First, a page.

30 Years Ago - Second runway at Gatwick ‘not economic sense’


From the West Sussex County Times of Friday, February 1, 1985.

New investigations have shown that a suggested second runway at Gatwick would not make economic sense, West Sussex county planning committee was told at its meeting.

But county planning officer Peter Bryant warned that some of the people opposed to the expansion of Stansted might still push the second runway idea in the future.

The committee approved his suggestion that West Sussex should press home its all-out opposition to any second runway plan. “The sooner we declare our policy and stand by it and push it hard, the better,” said chairman James Williams (Bognor Regis).

West Sussex wants the expansion of Stansted and a fifth terminal at Heathrow, as recommended by an inspector following a major public inquiry, but still to be approved by Whitehall.

Mr Bryant said there were strong bodies of opinion still determined to overthrow the inquiry recommendations.

“My considerable worry is that the whole package will be thrown out because there are enough people unhappy with one bit of it,” he went on.

Some people might say that they could always go back to the idea of a second runway at Gatwick. Mr Bryant said the Civil Aviation Authority had now produced some findings from its examination of the possibility of a short commuter runway at Gatwick.

This could require the demolition of two large industrial areas to the south, and probably knocking down the British Caledonian building as well.

There were also operational problems, because for each movement on the second runway ‘a movement would be lost on the main runway’. ‘‘It does not make economic sense at all to do it,” Mr Bryant declared. It was just not a practical proposition, and should not be considered by Whitehall.

New electoral divisions for West Sussex, chopping the county council’s membership from 80 to 71, have just been approved by Home Secretary Leon Brittan. The cut was strongly opposed for a long time by the council, on the grounds that the divisions proposed by the Local Government Boundary Commission would be too big to cover properly. But in the end members agreed to bow to the inevitable.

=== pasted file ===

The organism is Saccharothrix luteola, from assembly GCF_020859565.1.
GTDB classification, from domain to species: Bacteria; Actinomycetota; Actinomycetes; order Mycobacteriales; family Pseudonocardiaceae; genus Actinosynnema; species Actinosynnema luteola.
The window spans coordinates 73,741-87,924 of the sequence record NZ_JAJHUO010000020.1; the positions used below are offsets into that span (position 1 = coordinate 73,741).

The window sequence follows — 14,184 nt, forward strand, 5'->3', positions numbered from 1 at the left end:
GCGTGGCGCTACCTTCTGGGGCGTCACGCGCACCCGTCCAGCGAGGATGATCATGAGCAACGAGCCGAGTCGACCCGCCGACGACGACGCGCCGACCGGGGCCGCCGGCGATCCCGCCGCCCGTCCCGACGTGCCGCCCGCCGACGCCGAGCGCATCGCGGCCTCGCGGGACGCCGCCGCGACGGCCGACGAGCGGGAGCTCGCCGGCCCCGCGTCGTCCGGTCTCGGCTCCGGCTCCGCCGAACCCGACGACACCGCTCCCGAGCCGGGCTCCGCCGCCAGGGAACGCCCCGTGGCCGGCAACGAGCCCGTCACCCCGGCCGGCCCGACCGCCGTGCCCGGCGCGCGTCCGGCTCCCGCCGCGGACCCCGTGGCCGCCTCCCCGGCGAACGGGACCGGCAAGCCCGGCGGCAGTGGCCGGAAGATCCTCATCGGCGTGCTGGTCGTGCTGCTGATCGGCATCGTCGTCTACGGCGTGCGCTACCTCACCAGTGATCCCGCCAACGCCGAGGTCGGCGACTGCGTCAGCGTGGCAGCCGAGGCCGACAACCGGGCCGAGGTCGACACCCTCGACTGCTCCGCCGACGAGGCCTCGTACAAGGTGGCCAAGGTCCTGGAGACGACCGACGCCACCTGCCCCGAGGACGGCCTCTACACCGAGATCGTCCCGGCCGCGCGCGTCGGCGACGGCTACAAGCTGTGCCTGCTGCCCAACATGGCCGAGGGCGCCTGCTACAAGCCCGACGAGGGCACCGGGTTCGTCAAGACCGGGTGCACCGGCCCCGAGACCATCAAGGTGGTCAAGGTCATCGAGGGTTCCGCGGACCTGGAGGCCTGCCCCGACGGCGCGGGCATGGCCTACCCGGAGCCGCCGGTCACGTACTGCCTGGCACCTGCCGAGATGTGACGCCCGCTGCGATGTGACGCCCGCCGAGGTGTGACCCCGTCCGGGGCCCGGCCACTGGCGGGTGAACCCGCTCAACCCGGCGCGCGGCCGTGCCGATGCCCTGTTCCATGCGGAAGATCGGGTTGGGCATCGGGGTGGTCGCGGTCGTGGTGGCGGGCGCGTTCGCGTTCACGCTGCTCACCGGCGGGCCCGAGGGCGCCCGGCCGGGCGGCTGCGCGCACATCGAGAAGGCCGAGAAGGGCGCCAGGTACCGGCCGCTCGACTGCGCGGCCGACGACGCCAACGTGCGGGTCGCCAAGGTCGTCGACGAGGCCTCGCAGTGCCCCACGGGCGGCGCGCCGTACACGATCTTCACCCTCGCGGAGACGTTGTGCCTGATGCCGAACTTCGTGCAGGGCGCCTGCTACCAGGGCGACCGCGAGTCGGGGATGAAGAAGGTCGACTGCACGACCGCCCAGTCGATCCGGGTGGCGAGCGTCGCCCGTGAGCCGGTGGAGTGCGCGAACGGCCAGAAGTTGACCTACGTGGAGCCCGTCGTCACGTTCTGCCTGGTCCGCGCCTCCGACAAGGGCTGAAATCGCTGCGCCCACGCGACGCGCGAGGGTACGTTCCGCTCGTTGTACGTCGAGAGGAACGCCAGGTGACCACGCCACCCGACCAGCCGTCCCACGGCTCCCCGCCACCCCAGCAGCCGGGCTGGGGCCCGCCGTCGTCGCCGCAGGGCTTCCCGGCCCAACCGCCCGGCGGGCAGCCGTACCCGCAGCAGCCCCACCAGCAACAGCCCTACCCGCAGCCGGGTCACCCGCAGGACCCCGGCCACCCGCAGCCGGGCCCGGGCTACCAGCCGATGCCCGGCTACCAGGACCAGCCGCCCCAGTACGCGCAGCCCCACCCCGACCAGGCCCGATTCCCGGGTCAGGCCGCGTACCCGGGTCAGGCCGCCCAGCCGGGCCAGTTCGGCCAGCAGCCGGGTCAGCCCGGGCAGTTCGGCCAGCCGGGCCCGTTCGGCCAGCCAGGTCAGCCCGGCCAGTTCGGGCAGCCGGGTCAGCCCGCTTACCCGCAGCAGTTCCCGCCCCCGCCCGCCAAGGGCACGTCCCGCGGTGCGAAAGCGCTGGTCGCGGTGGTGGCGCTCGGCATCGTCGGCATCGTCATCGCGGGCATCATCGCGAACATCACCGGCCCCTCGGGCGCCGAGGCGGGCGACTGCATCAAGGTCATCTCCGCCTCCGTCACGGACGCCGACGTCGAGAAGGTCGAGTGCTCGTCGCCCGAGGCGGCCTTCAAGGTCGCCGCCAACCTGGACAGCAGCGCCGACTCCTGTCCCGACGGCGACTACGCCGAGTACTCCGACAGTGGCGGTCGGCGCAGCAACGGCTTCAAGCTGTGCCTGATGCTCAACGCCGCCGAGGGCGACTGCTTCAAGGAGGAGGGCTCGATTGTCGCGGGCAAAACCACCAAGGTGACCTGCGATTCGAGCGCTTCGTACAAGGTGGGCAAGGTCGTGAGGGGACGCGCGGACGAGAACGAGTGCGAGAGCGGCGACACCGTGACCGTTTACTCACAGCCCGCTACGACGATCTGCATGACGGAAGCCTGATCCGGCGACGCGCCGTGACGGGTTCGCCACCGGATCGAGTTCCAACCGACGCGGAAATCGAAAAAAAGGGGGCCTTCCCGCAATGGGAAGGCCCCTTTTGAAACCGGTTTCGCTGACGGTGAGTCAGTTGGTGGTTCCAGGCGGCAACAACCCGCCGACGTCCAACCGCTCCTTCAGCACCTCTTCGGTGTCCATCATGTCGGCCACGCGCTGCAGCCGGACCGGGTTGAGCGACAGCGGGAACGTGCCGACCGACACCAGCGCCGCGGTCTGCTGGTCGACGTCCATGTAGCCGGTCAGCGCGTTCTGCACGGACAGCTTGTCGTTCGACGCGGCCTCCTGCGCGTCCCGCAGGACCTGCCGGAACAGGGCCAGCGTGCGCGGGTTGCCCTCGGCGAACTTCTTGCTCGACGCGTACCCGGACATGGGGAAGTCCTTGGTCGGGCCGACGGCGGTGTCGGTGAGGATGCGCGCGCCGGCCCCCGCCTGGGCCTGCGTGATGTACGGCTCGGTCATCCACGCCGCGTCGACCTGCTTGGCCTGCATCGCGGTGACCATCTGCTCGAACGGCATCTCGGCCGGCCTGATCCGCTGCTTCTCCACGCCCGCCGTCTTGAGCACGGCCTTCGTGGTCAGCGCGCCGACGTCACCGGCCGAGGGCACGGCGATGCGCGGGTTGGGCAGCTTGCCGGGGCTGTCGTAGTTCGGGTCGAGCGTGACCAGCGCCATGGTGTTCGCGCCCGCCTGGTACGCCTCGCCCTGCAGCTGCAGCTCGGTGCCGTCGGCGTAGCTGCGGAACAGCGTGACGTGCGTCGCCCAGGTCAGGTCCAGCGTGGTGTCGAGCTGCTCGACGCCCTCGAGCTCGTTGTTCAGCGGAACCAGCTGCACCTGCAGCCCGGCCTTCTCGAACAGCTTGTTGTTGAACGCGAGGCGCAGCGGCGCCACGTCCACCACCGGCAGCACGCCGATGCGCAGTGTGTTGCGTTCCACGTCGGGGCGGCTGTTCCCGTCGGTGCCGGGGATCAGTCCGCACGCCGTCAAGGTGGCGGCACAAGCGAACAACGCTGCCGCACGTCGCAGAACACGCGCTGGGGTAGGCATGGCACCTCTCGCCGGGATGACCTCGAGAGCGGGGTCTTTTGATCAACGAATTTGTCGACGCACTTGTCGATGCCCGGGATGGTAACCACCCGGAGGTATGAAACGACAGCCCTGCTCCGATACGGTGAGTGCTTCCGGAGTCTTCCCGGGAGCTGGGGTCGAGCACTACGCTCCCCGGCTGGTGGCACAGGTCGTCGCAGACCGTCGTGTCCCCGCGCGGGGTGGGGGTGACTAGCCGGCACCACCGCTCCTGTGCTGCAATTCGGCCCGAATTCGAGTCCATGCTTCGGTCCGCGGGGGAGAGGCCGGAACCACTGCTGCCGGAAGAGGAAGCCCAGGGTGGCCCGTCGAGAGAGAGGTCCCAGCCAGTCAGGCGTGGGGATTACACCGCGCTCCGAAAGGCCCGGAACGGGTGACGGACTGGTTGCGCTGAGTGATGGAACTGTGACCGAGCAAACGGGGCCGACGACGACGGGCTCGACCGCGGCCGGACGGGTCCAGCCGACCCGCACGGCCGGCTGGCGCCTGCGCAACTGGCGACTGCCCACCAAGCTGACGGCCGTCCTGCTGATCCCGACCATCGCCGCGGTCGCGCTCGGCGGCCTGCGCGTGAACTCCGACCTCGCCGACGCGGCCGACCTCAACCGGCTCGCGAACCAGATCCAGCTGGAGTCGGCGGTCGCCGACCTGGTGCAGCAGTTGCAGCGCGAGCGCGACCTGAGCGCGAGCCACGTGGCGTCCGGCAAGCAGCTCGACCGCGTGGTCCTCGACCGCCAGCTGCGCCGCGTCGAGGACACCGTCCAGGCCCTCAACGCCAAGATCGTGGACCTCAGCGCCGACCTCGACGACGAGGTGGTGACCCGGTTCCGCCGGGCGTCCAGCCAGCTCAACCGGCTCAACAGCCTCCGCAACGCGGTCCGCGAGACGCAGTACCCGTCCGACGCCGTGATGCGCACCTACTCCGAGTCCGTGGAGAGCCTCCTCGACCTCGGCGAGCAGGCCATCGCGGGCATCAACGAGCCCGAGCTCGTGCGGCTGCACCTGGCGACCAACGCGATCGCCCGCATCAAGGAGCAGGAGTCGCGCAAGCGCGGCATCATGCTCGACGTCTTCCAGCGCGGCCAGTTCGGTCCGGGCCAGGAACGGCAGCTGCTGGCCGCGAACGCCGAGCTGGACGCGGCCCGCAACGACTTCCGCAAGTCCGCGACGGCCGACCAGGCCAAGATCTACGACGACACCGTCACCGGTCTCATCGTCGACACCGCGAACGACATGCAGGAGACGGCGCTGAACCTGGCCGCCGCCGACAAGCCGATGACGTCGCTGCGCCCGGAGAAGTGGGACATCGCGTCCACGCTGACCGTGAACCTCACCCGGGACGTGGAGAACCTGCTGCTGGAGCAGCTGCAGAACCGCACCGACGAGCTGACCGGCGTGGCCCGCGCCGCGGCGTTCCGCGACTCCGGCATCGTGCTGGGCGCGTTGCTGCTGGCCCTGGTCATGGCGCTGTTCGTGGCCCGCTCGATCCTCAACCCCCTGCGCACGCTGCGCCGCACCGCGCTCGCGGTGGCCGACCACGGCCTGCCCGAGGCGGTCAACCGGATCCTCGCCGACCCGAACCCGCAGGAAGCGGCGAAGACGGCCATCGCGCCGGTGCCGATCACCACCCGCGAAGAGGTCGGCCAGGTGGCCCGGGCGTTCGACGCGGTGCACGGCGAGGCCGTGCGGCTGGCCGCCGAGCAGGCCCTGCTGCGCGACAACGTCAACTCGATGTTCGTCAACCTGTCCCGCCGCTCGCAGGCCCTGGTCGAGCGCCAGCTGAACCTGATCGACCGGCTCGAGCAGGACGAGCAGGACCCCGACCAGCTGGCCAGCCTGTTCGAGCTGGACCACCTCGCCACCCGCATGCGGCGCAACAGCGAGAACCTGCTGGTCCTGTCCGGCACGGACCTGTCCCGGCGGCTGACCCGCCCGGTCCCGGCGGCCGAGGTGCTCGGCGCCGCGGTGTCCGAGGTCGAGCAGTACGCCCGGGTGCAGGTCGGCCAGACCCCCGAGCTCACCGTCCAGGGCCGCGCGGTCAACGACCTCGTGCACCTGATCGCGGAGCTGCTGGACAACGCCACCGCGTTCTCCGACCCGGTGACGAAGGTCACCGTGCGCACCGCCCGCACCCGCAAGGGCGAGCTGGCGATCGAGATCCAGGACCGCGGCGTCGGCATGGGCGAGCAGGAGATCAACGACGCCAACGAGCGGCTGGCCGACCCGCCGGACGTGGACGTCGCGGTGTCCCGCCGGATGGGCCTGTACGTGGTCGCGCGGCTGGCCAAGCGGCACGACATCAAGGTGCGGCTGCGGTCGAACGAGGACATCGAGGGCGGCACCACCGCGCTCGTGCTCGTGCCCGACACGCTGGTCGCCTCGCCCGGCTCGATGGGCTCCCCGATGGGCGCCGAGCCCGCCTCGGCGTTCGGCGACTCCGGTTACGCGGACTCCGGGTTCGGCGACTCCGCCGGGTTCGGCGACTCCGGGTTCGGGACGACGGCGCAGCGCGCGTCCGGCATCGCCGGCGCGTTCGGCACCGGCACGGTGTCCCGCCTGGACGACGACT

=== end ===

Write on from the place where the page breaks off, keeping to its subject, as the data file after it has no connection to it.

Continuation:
Mr Brittan had to take his decision on the changes in time to give county staff a chance to prepare for the elections on May 2, when an electorate of 537,000 will have the right to vote. The elections will cost a record £146,000.

Political parties are already choosing their candidates on the basis of the new divisions, and there is a feeling that big changes are likely, with possibly up to 50 per cent of the membership being newcomers.

Assistant county secretary John Godfrey said: “The changes do give attention to district and parish boundaries, but there are some situations where the boundaries of the county divisions differ from district or borough ward boundaries.” Adur’s representation would be reduced from eight to six councillors, Chichester from 12 to ten, Arun from 15 to 13, Mid Sussex from 13 to 12, and Worthing from 13 to ten. Horsham county councillors would remain at 11, and Crawley’s representation would increase from eight to nine,to reflect the growth in population.

Cuts in Horsham Rural Parish Council’s budget, designed to help the district council keep within Government targets, have come as a blow to Southwater ward, already struggling to find money for its new community centre project. To keep next year’s budget down to the recommended 5.8 per cent, the rural council has had to cut £5,500 from its overall estimates, including £1,500 from the community centre project.

Southwater ward chairman Tony Lardner said “£1,500 might not seem to be much money but every penny would count in a project which could cost over £250,000.”

The rural council expects to be split into three parish councils in 1986, following the report by the Boundary Commission, and Mr Lardner said this would aggravate the financial problems.

Council members opposed the plan mainly on financial grounds. After the split, each council will be able to precept only on its own parishioners instead of on the whole parish as at present.

The rural council agreed to ask the district for nearly £88,000 in the 1985-86 financial year. Although this is an increase of nearly 5.8 per cent, there will not be much difference in the amount charged to each ratepayer in the parish for the council’s purposes. This is because of the growing population, which is expected to result in an eight per cent increase in the product of a 1p rate.